Also Loss of authenticity and staged authenticity Adapting cultural expressions and manifestations to the tastes of tourists or even performing shows as if they were "real life" constitutes "staged authenticity". (Ibid) In order to differentiate their product from other tourism products on the market, destinations have highlighted environmental, climatic and cultural differences. In this last instance, they are using their cultural heritage as a promotional device to attract increasing numbers of tourists. Although this may be considered to be a positive step in achieving greater awareness concerning cultural differences and, perhaps, a greater empathy between tourists and hosts, it also exposes a deeper layer of the sociological structure and thereby risks of further contamination

Cultural clashes which lead to Economic inequality

Many tourists come from societies with different consumption patterns and lifestyles than what is current at the destination, seeking pleasure, spending large amounts of money and sometimes behaving in ways that even they would not accept at home. Especially in less developed countries, there is likely to be a growing distinction between the 'haves' and 'havenots' which may increase social and sometimes ethnic tensions.

Negative socio-cultural impacts can also be generated if the tourism development is not managed properly and the full economic potential of that development is not realized. For instance, foreign employment in tourism-related jobs and foreign investment in tourism projects both add to the local resentment of tourism development. The exclusion of hosts from certain tourists facilities (such as private beaches, bars, casinos and transport services) will further increase the pressure of resentment and may create conflict between the host population and the tourists.

And Irritation due to tourist behavior is another impacts which can be cause by tourism Tourists often, out of ignorance or carelessness, fail to respect local customs and moral values. When they do, they can bring about irritation and stereotyping. They take a quick snapshot and are gone, and by so acting invade the local peoples' lives.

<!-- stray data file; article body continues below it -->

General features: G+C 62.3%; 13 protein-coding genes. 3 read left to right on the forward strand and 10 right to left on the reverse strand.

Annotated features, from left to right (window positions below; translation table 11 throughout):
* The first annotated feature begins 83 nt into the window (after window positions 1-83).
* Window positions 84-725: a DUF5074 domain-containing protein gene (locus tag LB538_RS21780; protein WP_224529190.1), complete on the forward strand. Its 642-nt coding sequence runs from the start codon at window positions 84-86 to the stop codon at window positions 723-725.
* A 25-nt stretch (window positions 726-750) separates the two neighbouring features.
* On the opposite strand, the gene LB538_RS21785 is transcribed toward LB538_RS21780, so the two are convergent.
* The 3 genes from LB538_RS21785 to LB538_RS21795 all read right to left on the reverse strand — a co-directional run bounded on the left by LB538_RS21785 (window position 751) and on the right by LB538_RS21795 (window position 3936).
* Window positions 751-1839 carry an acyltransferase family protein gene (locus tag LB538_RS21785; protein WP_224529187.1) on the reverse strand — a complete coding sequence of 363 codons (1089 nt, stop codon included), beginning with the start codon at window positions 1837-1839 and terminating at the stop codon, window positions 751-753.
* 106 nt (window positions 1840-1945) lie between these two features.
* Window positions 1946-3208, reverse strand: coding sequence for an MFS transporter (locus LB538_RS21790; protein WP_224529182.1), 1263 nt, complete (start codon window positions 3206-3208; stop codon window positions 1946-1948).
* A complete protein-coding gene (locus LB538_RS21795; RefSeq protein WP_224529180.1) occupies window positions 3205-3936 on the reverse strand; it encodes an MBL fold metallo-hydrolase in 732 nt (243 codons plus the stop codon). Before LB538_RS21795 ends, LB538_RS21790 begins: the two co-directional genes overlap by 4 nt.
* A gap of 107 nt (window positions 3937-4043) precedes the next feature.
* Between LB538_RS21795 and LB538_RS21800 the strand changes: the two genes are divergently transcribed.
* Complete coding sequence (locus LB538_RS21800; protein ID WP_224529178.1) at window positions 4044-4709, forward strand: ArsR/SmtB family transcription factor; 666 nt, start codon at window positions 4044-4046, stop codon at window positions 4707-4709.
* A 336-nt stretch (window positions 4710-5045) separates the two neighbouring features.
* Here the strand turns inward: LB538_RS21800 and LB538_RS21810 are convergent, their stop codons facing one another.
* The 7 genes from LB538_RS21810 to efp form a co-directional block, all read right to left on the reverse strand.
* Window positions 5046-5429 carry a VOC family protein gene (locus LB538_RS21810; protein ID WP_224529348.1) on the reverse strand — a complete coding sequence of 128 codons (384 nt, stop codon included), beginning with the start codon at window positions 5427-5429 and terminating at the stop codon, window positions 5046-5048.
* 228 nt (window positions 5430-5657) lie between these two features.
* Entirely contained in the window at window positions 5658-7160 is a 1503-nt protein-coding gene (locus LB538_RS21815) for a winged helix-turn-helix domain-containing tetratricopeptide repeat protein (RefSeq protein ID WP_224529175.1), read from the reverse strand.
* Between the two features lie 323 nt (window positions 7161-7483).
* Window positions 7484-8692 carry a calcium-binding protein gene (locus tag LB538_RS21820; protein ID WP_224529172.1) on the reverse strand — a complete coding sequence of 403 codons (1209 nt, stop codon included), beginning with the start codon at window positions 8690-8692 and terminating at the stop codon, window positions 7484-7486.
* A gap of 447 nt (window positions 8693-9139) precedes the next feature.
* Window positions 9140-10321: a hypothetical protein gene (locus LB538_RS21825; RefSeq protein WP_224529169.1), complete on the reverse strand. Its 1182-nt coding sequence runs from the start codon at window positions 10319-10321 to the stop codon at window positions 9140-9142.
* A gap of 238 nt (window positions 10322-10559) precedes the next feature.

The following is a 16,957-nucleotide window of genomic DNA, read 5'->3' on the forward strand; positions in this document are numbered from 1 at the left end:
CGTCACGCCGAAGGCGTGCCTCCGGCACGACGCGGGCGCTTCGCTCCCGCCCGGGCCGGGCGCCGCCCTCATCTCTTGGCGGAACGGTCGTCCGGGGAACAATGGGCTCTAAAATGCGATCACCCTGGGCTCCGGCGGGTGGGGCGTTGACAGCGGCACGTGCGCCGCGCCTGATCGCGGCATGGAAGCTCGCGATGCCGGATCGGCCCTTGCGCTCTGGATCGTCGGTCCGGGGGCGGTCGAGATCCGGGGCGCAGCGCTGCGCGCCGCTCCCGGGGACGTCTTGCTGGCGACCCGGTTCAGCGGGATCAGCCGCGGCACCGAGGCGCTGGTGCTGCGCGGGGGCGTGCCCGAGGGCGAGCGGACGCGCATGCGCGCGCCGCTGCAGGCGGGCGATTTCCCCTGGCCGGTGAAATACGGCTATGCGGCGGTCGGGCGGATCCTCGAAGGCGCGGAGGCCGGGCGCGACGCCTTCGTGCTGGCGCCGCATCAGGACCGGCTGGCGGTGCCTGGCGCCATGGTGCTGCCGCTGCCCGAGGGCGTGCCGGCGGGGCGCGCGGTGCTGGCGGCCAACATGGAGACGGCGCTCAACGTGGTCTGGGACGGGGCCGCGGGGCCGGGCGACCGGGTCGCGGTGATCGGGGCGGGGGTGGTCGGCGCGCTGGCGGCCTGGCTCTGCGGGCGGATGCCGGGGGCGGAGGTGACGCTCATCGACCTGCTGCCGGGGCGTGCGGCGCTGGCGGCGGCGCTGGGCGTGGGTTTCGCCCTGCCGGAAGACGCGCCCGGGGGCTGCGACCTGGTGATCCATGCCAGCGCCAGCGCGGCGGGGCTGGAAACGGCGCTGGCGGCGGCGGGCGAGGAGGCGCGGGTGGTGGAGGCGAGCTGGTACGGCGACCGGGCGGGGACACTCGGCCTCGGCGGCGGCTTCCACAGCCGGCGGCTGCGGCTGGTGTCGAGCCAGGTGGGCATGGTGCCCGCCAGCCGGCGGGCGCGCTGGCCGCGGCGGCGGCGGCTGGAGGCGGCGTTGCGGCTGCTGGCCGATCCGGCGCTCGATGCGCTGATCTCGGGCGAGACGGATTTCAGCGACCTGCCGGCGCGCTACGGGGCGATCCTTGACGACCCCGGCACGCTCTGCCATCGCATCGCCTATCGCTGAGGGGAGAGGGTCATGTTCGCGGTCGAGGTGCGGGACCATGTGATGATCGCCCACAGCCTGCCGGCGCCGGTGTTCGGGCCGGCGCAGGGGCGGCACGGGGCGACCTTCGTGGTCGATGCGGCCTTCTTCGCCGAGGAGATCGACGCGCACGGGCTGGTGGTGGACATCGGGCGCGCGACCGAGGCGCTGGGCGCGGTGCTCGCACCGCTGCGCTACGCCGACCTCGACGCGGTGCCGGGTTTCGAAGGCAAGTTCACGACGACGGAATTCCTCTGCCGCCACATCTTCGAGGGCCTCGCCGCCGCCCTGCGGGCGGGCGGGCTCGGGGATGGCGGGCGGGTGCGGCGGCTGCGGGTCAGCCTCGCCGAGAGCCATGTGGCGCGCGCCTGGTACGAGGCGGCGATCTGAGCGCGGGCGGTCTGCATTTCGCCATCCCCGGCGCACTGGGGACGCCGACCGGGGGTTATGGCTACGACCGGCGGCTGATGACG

Ethical issues

Crime, prostitution and sex tourism

The link between tourism and crime is hard to establish. But crime rates typically increase with the growth and urbanization of an area, and growth of mass tourism is often accompanied by increased crime. The presence of a large number of tourists with a lot of money to spend, and often carrying valuables such as cameras and jewelry, increases the attraction for criminals and brings with it activities like robbery and drug dealing. Repression of these phenomena often exacerbates social tension. (Ibid)

The commercial sexual exploitation of children and young women has paralleled the growth of tourism in many parts of the world. Though tourism is not the cause of sexual exploitation, it provides easy access to it. With the development of tourism in an area , there might be changes in social structure of the community .basically two different classes : a rich class which consists of businessmen and landowners and lower class which contains mostly immigrants might emerge in the community ( Dogan 1987) where by intense immigration from different cultures of people brings about social conflicts in the area.